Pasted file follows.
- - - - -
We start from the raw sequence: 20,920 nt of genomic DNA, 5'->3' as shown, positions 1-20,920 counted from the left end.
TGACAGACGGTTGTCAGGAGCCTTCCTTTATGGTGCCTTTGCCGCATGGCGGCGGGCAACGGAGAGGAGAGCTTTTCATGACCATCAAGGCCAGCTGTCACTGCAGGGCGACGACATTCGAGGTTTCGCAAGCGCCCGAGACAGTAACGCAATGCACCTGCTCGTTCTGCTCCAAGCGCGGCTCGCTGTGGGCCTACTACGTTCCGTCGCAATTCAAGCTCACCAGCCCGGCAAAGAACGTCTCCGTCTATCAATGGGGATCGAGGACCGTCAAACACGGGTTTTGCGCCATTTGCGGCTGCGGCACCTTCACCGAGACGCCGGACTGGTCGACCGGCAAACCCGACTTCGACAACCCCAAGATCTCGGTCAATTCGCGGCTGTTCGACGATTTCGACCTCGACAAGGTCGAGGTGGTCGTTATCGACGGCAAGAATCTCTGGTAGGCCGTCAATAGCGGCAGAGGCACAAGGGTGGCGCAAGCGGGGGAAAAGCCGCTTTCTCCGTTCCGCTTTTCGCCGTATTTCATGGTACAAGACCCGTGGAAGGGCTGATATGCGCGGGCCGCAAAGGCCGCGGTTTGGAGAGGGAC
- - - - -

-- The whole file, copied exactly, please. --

We start from the raw sequence: 20,920 nt of genomic DNA, 5'->3' as shown, positions 1-20,920 counted from the left end.
TGACAGACGGTTGTCAGGAGCCTTCCTTTATGGTGCCTTTGCCGCATGGCGGCGGGCAACGGAGAGGAGAGCTTTTCATGACCATCAAGGCCAGCTGTCACTGCAGGGCGACGACATTCGAGGTTTCGCAAGCGCCCGAGACAGTAACGCAATGCACCTGCTCGTTCTGCTCCAAGCGCGGCTCGCTGTGGGCCTACTACGTTCCGTCGCAATTCAAGCTCACCAGCCCGGCAAAGAACGTCTCCGTCTATCAATGGGGATCGAGGACCGTCAAACACGGGTTTTGCGCCATTTGCGGCTGCGGCACCTTCACCGAGACGCCGGACTGGTCGACCGGCAAACCCGACTTCGACAACCCCAAGATCTCGGTCAATTCGCGGCTGTTCGACGATTTCGACCTCGACAAGGTCGAGGTGGTCGTTATCGACGGCAAGAATCTCTGGTAGGCCGTCAATAGCGGCAGAGGCACAAGGGTGGCGCAAGCGGGGGAAAAGCCGCTTTCTCCGTTCCGCTTTTCGCCGTATTTCATGGTACAAGACCCGTGGAAGGGCTGATATGCGCGGGCCGCAAAGGCCGCGGTTTGGAGAGGGAC